Our final sample, selected adopting a conservative approach, consists of all the QSOs whose SDSS-I/II spectra show at least one C IV BAL in the velocity range of interest, that is to say, 1319 sources (hereafter referred to as the main sample); thus, 206 sources, from the 1525 that we selected on the basis of their red-shift, are dropped from the sample. Since the 206 objects, as well as the others, belong to the sample of BAL QSOs of Gibson et al. (2009), we inspect the available spectra for each source, and compare them to the spectra obtained by Gibson et al. (2009), in order to understand why we do not find BALs for them. Here we list the causes for such a discrepancy:

  • In 123 instances, the BALs in Gibson et al. (2009) are low-velocity absorption lines, close to the C IV emission line; in our spectra we detect these absorption lines, but the fraction below 10% of the continuum level is much narrower than the required 2000 km s−1; of course this result is understandable, given the vicinity of the emission line contaminating the absorption; Gibson et al. (2009) point out that, in such cases, the characterization of emission lines is particularly problematic, and that low-velocity BAL trough measurements are therefore less certain than the others. Adhering to our conservative approach, we exclude these sources from our analysis.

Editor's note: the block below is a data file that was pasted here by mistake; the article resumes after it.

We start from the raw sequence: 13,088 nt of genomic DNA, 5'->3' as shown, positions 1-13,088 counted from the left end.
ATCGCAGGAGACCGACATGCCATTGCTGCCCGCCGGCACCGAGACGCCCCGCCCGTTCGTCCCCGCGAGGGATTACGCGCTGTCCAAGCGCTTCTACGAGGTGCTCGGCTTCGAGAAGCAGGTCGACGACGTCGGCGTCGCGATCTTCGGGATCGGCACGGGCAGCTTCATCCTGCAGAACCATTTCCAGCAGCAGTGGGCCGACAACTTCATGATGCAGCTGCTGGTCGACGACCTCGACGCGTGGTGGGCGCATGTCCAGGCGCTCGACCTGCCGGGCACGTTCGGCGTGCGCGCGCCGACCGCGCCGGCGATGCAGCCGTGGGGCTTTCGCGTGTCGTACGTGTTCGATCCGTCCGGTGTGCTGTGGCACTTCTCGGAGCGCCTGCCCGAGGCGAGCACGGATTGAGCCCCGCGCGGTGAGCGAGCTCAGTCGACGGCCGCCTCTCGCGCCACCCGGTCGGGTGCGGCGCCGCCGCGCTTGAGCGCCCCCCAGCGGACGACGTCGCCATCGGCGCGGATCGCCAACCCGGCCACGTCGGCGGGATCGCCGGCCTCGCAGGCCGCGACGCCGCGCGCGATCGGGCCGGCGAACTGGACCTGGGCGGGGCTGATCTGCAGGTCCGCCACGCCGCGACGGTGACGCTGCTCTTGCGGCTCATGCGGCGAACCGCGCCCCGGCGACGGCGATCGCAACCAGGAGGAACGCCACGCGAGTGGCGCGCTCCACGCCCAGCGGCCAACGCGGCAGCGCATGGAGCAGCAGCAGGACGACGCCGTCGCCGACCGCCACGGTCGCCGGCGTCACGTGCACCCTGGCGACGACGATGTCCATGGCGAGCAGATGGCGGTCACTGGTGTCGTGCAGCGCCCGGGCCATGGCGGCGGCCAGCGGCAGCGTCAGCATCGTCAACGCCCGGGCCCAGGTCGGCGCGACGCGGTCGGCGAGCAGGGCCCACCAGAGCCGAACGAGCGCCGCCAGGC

• In 25 instances we do detect BALs as in Gibson et al. (2009), but they have υmax > −3000 km s−1, so we reject them because of the aforementioned requirement on the maximum velocity.

  • In 22 instances, we do not detect BALs in our spectra at locations given in Gibson et al. (2009): this change is due to small differences in the normalized continua, and to BALs being very shallow.

  • In 17 instances, the BALs detected by Gibson et al. (2009) are very blueshifted and are out of the velocity range of interest, having υmax < −30 000 km s−1.

  • In ten instances, when we try to compare the SDSS-I/II and BOSS spectra of the same source, we find that they are characterized by continua that do not overlap due to a vertical shift, hence comparing them would be improper; this generally depends on the continuum fit of the blue end of the spectra. In principle we could shift one of the two spectra to obtain overlapping continua; nevertheless, consistently with our conservative approach, we prefer to exclude these sources from the sample we analyze. We mention these ten sources again in Sect. 5, where we briefly discuss the effect of a potential inclusion in our sample.